Your Teeth - Your Smile

Gum Disease and Heart Health: Can it Affect You?

You may have heard recently the claims that there appears to be a link between gum disease, or periodontal disease, and heart attacks and stroke. You may even be more than a little skeptical as to how gum disease can affect your heart health. While the research is still not crystal clear, it appears the finding is definitely worth paying attention to. Here's the latest scoop on gum disease and heart health.

How Does Gum Disease Affect My Heart?

The fact is, experts are divided on the “how” part of the equation, but they do agree on one thing. People with periodontal disease are twice as likely to have issues with their heart health.

One possibility is that oral bacteria enters your bloodstream, and then actually sticks to plaque already in your arteries, making them worse. They do know that the same bacteria that is found in the mouth has also been found in those heart artery plaques.

Another theory is that when oral bacteria enters the bloodstream, it cause an immune system response and increases inflammation in other areas of the body, including your heart.

No matter what theory proves correct, it seems that at the very least, the presence of periodontal disease might be a good indicator that testing for heart problems in a patient might be a good idea.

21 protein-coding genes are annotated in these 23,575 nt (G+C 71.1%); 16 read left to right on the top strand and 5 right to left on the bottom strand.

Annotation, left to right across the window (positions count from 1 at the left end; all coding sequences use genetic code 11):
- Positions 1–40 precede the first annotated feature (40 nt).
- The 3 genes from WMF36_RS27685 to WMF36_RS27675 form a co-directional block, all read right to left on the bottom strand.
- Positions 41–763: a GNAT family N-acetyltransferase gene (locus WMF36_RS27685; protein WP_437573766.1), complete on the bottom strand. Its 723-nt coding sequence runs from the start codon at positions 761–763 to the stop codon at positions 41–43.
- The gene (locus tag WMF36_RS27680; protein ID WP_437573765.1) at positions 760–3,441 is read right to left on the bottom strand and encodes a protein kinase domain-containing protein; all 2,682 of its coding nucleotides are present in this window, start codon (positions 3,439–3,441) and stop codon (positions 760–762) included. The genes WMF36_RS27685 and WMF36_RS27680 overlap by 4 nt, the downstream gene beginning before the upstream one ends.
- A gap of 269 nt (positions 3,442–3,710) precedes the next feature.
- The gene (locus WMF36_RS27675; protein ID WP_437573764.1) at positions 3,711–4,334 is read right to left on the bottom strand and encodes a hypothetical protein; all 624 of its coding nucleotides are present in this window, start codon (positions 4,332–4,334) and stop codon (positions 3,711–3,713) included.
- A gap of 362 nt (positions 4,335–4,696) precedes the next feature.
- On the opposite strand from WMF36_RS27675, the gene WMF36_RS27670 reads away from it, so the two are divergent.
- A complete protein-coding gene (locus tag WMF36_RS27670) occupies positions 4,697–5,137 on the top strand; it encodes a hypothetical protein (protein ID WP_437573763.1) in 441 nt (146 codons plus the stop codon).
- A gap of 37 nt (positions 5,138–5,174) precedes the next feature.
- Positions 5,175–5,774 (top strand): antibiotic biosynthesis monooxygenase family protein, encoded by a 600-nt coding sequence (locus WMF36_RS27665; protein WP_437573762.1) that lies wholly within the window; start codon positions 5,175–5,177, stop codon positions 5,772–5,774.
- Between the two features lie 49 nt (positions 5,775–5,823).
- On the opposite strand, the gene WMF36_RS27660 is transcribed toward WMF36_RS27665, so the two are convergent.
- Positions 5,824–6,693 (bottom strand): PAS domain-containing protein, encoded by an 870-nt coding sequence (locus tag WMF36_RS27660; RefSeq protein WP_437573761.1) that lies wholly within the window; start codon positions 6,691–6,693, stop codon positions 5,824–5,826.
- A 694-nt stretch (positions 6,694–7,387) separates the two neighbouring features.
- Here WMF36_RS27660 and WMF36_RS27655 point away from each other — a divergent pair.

Am I at risk?

The symptoms of gum disease include red, swollen or bleeding gums, tooth sensitivity, bad breath or receding gums. Dr. Edvalson at ACE Dental can diagnose whether you have gum disease, or another dental problem.

If you have gum disease, it is worth checking with your doctor to see if you should have some screening tests to rule out heart disease.

What Can I Do?

Anyone who has been diagnosed with gum disease or is at risk for heart disease can take action to decrease their risk. See a dentist and learn how to treat your gum disease. A qualified dental staff such as the one at ACE Dental can take the necessary action to return your teeth and gums to good health.

And even if you aren't at risk now, make sure to continue with regular dental care to prevent problems in the future!


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